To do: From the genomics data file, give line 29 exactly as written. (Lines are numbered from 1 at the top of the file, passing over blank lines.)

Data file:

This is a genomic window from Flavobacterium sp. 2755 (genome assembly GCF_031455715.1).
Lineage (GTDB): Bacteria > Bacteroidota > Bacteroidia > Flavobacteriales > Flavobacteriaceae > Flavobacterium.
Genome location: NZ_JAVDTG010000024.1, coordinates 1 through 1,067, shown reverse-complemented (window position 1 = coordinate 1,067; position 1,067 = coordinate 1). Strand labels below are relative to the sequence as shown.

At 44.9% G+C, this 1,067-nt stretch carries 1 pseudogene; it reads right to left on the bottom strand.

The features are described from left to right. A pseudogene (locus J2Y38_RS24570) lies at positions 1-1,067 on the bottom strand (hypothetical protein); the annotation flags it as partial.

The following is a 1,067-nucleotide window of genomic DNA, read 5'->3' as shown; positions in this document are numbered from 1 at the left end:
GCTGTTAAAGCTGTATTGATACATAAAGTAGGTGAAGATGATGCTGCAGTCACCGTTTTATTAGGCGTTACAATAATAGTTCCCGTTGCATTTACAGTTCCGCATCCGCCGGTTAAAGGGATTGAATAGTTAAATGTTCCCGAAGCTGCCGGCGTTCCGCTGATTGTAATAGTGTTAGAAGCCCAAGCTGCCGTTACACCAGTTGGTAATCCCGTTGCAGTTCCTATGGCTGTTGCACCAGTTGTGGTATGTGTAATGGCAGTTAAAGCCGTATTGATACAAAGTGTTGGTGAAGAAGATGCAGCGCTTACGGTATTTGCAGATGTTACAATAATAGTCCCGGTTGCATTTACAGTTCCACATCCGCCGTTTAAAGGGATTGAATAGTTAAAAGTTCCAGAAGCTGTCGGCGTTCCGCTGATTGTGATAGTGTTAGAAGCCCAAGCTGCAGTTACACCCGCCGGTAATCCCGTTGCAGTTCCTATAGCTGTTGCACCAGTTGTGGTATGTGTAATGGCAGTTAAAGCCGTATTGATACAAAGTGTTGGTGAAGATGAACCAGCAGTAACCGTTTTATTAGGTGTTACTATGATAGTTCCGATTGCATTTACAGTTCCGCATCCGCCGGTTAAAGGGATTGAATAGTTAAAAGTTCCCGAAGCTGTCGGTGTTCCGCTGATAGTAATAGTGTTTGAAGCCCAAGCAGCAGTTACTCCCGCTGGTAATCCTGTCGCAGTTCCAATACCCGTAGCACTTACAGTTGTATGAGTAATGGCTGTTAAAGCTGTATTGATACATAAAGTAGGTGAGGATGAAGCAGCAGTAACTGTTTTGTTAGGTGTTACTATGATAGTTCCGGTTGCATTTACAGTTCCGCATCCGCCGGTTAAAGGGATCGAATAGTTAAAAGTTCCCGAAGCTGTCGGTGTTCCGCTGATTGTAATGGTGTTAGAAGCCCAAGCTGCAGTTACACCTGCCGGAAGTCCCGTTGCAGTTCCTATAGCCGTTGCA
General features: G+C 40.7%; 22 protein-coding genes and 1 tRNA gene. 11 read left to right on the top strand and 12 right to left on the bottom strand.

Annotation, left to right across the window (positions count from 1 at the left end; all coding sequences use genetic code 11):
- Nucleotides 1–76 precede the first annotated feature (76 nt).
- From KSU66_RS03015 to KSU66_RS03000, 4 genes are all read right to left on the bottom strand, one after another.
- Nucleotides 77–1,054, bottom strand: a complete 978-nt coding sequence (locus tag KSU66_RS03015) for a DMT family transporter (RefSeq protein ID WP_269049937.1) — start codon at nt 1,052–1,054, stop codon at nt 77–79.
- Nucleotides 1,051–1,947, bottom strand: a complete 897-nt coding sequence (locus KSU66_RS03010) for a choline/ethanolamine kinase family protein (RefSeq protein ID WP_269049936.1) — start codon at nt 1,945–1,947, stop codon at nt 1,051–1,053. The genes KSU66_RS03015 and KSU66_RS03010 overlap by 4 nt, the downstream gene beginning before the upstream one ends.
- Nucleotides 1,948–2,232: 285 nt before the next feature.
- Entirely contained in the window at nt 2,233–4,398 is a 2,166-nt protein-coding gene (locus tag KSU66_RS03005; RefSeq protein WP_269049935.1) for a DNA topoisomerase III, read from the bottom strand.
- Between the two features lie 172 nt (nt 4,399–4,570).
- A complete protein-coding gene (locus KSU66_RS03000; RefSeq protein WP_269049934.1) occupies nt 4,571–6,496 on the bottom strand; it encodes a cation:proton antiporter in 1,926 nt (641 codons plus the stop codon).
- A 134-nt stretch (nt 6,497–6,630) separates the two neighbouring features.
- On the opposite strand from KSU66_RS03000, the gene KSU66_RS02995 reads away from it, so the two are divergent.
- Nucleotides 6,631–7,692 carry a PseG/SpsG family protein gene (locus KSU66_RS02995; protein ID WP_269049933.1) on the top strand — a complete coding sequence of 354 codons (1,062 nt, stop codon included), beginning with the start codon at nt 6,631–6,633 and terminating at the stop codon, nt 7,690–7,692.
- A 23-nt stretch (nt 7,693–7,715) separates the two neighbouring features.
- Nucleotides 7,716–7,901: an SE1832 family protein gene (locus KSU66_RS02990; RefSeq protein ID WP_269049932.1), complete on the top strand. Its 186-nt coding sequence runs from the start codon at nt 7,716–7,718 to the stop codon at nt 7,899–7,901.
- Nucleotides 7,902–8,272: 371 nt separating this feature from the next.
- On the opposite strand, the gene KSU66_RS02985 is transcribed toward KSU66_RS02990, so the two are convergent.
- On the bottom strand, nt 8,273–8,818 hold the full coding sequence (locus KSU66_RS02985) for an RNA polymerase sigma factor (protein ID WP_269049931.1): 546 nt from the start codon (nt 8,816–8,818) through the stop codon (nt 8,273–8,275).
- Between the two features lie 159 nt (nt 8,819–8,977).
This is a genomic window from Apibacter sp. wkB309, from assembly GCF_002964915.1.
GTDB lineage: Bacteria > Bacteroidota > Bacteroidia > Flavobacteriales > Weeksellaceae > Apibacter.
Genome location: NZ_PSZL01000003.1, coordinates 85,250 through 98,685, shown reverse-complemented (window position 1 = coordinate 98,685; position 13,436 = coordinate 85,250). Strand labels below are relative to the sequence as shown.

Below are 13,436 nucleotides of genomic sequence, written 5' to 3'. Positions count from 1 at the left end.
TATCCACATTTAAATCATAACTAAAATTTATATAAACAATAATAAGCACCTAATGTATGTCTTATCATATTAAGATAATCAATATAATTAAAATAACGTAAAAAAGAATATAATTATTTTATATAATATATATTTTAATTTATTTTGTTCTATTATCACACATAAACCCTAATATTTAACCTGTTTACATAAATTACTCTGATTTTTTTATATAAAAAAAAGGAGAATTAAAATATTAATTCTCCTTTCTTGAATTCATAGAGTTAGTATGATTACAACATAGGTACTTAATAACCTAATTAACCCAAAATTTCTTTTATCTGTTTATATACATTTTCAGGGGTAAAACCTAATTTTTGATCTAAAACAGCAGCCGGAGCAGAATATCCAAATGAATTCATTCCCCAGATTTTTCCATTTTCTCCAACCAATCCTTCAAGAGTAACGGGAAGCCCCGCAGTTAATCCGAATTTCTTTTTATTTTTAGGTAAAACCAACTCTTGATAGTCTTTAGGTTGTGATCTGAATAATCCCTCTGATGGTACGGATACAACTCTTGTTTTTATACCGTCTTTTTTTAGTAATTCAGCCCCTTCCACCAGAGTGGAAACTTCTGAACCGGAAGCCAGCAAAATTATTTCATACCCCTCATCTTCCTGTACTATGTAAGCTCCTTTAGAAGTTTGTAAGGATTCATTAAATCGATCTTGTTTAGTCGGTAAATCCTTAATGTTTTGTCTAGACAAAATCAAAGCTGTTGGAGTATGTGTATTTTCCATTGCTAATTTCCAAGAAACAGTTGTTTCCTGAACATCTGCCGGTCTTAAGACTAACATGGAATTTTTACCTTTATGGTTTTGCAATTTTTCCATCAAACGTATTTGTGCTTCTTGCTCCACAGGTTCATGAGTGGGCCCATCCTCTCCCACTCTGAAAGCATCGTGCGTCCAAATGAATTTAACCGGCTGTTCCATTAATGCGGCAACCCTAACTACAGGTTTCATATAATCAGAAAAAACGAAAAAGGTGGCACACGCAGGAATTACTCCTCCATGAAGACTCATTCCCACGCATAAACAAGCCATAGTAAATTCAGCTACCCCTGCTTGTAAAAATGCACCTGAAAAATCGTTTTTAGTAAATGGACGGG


Genome location: NZ_PSZL01000003.1, coordinates 85,250 through 98,685, shown reverse-complemented (window position 1 = coordinate 98,685; position 13,436 = coordinate 85,250). Strand labels below are relative to the sequence as shown.